Women from the audience (including other dancers) cheered fiercely and joyfully for women onstage.  Choreographers designed pieces so that dancers visibly pulled for each other while performing.  A great example of that was "Gracefully Strong," choreographed by Valerie Chartier for the krumping crew Buck Swans.  While each krumper stepped forward for her solo, the others would surround her and emotionally and physically validate what she was expressing through her body. The effect was gripping.

In sum, a clearly-defined space for females in hip hop to lead other females and be led by other females looked good on everyone involved - both performers and the audience.  Right there in the theater, I could feel the effects of racism and sexism melt under the intelligence, leadership, and serious artistry of a mighty army of women.

Friday, July 13, 2012


Photo courtesy of Wendy Todd at Cocoa Popps

Wow, is top chef Marcus Samuelsson ever making the rounds to promote his new book Yes, Chef. I didn't want to miss out on all the excitement, so I went with Mike Sorgatz (of the blog Art in Brooklyn) and Wendy Todd (chief pop culture writer over at Cocoa Popps) to hear fashion designer Isaac Mizrahi interview Mr. Samuelsson at PowerHouse Arena in DUMBO.

For starters, I loved the way Wendy went right up to Mr. Samuelsson to ask for a video interview (which he granted!) and also asked Mr. Mizrahi for a mini interview and photo opp. at the end of the formal part of the evening.  Love her courage and forthrightness when it comes to approaching the celebs! 

Wendy, Mike and I sat in the front row, just a few feet away from where Isaac and Marcus were sitting in comfy living-room style chairs with a lamp in between them.  Close enough, in fact, to admire Isaac's glitter-polished toenails and Marcus' uber-fly gold and black Basquiat high tops.(!)

Right off the bat, Isaac addressed the lonely tone of the book and Marcus' life story, commenting to the effect of "You've chosen to devote your life to food at the exclusion of almost everything else."  Marcus did not deny this fact. 

"What would your advice to young, coming-up chefs be?" Isaac asked of Marcus a bit later in the dialogue.

"Love the craft, love the craft, love the craft," was Marcus' response.  And: "Work 18 months in each place and travel for exposure."

Recalling some his own adventures in travel, Marcus shared the time that he went to an underground source for purchasing blow fish with the only cash he had.  Underground, he explained, because when you eat blow fish you run the risk of ingesting poison. "It was a beautiful [kind of] broke", reflected Mr. Samuelsson.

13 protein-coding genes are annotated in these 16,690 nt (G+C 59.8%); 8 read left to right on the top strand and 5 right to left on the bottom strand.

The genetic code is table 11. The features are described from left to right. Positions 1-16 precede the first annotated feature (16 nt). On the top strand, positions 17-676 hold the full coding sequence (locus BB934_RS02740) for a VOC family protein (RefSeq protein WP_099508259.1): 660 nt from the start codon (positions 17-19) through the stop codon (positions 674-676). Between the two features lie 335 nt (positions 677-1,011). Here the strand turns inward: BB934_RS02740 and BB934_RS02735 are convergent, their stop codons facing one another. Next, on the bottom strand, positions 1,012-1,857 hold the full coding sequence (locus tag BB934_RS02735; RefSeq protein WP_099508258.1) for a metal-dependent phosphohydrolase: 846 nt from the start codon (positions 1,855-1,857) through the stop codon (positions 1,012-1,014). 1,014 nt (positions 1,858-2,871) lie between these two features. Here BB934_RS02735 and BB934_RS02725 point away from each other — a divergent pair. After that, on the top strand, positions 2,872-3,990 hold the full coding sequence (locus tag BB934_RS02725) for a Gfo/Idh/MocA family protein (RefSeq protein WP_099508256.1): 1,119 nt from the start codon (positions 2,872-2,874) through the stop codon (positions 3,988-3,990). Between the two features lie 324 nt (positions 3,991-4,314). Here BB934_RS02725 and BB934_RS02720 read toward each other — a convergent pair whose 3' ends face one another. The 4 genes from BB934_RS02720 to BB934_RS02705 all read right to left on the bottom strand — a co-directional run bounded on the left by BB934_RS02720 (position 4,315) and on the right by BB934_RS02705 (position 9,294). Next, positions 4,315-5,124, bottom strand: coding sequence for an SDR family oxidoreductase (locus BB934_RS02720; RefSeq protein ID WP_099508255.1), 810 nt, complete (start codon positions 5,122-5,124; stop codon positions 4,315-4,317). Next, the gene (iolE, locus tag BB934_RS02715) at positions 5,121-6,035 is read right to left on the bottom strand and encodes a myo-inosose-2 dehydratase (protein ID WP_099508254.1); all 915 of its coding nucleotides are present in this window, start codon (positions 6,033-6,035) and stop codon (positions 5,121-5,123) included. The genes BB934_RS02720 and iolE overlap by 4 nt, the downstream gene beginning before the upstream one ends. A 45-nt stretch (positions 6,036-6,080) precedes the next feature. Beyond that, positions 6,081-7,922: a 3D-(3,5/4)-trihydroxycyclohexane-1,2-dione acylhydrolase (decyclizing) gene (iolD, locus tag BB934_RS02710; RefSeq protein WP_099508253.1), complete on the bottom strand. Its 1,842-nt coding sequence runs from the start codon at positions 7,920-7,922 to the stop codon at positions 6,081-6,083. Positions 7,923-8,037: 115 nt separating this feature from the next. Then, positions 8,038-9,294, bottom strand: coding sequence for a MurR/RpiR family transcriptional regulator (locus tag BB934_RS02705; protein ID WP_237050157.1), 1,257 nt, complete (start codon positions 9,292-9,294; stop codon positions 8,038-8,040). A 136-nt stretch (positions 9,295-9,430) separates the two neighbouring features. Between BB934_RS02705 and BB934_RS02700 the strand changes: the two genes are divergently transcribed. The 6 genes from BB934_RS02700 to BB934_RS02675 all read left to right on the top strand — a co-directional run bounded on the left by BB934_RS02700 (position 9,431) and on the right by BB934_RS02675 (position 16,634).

"What inspires you?" asked Isaac of Marcus, to which Marcus replied: "My neighbors, artists, the photographer Gordon Parks, and young people's energy - the kind you see in the people who ride their skateboards to work."

"What are the main components of being a chef?" asked Isaac.

Marcus: "Craftsmanship. Artistry. Authorship.  Manual labor.

Isaac: "What motivates you?"

Marcus:  "There is always more to add to the food conversation."


I was excited to hear that tap dancer Jason Samuels Smith was going to appear at The Joyce Theater.  I had seen him on stage  during the 90s when he was a teenager - eons ago it seems - in Broadway's Bring in 'Da Noise, Bring in 'Da Funk.

I was pretty much obsessed with tap in those days.  I saw Bring in 'Da Noise/Funk umpteen times, and I also traveled to Manhattan  jazz venue Swing 46 in the days when tap legend Buster Brown hosted tap jam sessions.  There was a live jazz band and anyone who wanted to - from young children to elderly folks - could put on their tap shoes, tell the band what song to play, and hit the dance floor.  Sometimes, cast from Bring in 'Da Noise would show up, and that's when things would get really exciting.

Coming off of choreographing and starring in Bring in 'Da Noise, tap pioneer Savion Glover performed in both solo shows and with his troupe - NYOT (Not Your Ordinary Tappers), of which  Jason was a member.

After the 90s, I did not track the tap scene as carefully.  So it was great to have this opportunity to be pulled back into the tap world vis-a-vis a  tap production choreographed by Mr. Smith.  I liked that he included three women lead dancers, plus another former Bring in' Da Noise/Funk cast member, Bakari Wilder.

Mr. Smith formulated the idea for the show back in 2006 when he performed in the world premiere production of Imagine Tap! At that time, he developed the idea to "transpose the music of Charlie Parker into tap dance" (Program Note).  Out of this idea, he choreographed Charlie's Angels: A Tribute to Charlie Parker and Chasing the Bird, both of which were showcased at the recent evening at The Joyce.

For more information about the extremely accomplished Jason Samuels Smith, click HERE.